Power & Hand Tools

How an Welding Machine Works

How an Welding Machine Works
GARVEE is a website that sell 5-in-1 Welder online, LITAKE is one of the brands of 5-in-1 Welder. We hope this guide has been a helpful and informative overview of modern welding technology. Whether you’re a novice welder or an expert, we’ve got everything you need to take your welding skills to the next level.

Ready to dive into the details? Here’s a step-by-step guide to how an arc welding machine works.

1. Setting up the machine – To begin, the welding machine must be set up. Various controls can be used to change the power of the machine and how it operates. It’s important to read the manual provided by the manufacturer thoroughly to set up an arc welder properly.

2. Grounding the welding material – Once the welder is ready to begin the welding process, they will attach a ground clamp to the metal workpiece. This attaches directly to the welding machine. This is essential because it helps complete the electrical circuit that will create the arc, which is used to join the two pieces of metal together.

3. Placing an electrode lead against the welding material – When the welder is ready to begin the welding process, they will place a highly-conductive electrode against the welding material and activate the machine to send electrical current through the workpiece. The electrode may be a stick electrode or a piece of wire fed through a welding “gun” depending on the type of arc welding being performed.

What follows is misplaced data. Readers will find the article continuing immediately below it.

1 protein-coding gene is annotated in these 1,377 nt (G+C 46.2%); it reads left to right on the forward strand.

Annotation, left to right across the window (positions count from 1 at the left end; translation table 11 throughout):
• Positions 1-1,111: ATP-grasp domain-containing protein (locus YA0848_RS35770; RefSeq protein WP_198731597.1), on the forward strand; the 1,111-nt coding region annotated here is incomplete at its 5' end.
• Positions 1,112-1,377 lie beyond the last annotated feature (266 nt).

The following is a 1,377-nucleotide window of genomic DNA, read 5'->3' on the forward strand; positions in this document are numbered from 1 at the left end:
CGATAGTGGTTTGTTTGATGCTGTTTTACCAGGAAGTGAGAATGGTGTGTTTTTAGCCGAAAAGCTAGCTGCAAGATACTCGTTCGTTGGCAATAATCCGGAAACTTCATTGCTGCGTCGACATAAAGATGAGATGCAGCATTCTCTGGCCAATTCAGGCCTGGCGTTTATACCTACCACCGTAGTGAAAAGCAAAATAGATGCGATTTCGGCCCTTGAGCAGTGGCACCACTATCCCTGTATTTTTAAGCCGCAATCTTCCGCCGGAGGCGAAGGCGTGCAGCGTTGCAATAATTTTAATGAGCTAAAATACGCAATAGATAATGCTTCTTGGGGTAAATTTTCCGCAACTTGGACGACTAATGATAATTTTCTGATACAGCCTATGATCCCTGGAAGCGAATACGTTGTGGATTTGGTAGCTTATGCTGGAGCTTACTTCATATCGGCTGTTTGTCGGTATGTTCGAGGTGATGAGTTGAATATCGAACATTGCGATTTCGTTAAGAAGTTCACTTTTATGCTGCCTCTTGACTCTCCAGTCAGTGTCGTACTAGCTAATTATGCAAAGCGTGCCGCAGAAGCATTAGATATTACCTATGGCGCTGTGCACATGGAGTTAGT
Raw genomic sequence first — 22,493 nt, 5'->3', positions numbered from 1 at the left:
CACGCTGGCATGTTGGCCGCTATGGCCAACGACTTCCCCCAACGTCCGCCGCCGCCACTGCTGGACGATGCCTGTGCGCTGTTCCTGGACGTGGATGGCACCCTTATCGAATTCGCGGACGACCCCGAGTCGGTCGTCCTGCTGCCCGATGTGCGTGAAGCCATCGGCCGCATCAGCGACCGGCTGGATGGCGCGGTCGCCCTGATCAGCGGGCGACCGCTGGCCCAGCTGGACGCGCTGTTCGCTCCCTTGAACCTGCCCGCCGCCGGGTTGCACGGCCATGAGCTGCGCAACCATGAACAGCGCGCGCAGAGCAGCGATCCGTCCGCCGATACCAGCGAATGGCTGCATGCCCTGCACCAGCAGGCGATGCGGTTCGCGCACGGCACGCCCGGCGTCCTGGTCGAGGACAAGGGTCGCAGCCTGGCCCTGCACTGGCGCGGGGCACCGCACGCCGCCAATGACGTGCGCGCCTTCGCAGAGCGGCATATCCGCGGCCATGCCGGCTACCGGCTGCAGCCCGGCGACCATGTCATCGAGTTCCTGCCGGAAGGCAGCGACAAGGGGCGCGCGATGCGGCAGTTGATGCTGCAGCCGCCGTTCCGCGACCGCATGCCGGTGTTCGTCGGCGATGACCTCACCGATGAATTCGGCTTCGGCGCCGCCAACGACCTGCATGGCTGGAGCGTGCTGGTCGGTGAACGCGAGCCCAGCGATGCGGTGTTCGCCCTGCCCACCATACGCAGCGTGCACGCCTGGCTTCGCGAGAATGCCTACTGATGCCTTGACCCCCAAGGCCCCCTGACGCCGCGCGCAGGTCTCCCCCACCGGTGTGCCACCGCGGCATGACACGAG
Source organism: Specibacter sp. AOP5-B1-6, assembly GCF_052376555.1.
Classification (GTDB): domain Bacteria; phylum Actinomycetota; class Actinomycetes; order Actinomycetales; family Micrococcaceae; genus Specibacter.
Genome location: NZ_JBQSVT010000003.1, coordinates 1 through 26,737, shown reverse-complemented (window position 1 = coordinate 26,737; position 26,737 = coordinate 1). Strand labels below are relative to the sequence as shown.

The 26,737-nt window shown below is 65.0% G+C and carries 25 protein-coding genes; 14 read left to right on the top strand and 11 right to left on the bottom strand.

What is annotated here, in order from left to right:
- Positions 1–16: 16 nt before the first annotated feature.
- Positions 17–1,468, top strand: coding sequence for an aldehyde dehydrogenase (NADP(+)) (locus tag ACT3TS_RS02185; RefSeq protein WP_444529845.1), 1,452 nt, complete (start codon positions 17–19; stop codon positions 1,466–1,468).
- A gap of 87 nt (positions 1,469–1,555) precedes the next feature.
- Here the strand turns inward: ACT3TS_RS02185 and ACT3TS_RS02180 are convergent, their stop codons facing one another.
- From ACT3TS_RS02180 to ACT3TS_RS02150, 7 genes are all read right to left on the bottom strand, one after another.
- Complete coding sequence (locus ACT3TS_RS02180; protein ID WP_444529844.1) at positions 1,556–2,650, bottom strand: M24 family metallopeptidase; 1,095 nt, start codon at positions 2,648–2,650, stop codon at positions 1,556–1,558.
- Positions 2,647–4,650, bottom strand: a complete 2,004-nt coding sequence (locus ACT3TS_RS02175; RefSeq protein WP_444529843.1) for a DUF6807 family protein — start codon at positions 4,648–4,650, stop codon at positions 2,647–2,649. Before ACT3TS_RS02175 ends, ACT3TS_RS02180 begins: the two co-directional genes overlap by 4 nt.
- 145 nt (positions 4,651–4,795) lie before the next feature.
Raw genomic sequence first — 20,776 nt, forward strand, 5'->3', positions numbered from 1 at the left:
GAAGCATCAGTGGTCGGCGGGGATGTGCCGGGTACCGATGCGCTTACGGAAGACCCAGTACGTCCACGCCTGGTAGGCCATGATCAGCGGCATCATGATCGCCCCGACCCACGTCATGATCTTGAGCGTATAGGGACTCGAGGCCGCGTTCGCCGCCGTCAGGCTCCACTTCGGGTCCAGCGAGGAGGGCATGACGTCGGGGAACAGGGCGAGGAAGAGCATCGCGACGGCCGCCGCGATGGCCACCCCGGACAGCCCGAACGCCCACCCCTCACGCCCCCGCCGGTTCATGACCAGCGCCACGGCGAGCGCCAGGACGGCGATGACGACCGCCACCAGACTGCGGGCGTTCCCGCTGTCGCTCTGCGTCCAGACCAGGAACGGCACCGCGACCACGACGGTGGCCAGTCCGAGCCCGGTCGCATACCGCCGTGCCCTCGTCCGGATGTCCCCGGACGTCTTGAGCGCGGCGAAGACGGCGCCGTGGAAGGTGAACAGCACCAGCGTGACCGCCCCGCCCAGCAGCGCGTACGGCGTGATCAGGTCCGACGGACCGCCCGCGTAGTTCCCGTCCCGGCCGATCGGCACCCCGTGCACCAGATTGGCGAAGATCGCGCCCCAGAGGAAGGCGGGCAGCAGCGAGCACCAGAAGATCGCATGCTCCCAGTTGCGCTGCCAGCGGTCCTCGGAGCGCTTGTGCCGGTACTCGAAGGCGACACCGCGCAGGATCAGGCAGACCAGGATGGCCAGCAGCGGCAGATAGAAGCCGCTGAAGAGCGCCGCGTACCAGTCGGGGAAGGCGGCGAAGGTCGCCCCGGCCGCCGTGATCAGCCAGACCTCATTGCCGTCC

4. Forming the electrical arc – When the electrode is pulled away from the metal workpiece slightly, usually by about 2 to 4 millimeters, an electrical arc forms as electrical jumps between the metal and the electrode. This extremely hot arc begins to melt the metal workpiece and the electrode almost immediately.

5. Melting the metals and joining them together – Once the arc has been formed, the metal workpiece and electrode will continue to melt together, forming what’s called a “weld pool.” This is a pool of molten metal that will form the joint between the metal that is being welded.

6. Protecting the metal with shielding gas – At high temperatures, the oxygen and other gases in the atmosphere tend to react with the metal in the weld pool, and can cause imperfections that damage the quality of the metal joint.

To prevent this, a shielding gas like argon, helium, or carbon dioxide is used. Depending on the type of welding, the electrode may be coated with “flux”, a material that releases shielding gas while it melts, or shielding gas may be pumped through the welding tool out of special holding tanks used by the welding machine. This protects the integrity of the joint and keeps it stable, preventing degradation due to the breakdown of gases in the atmosphere.
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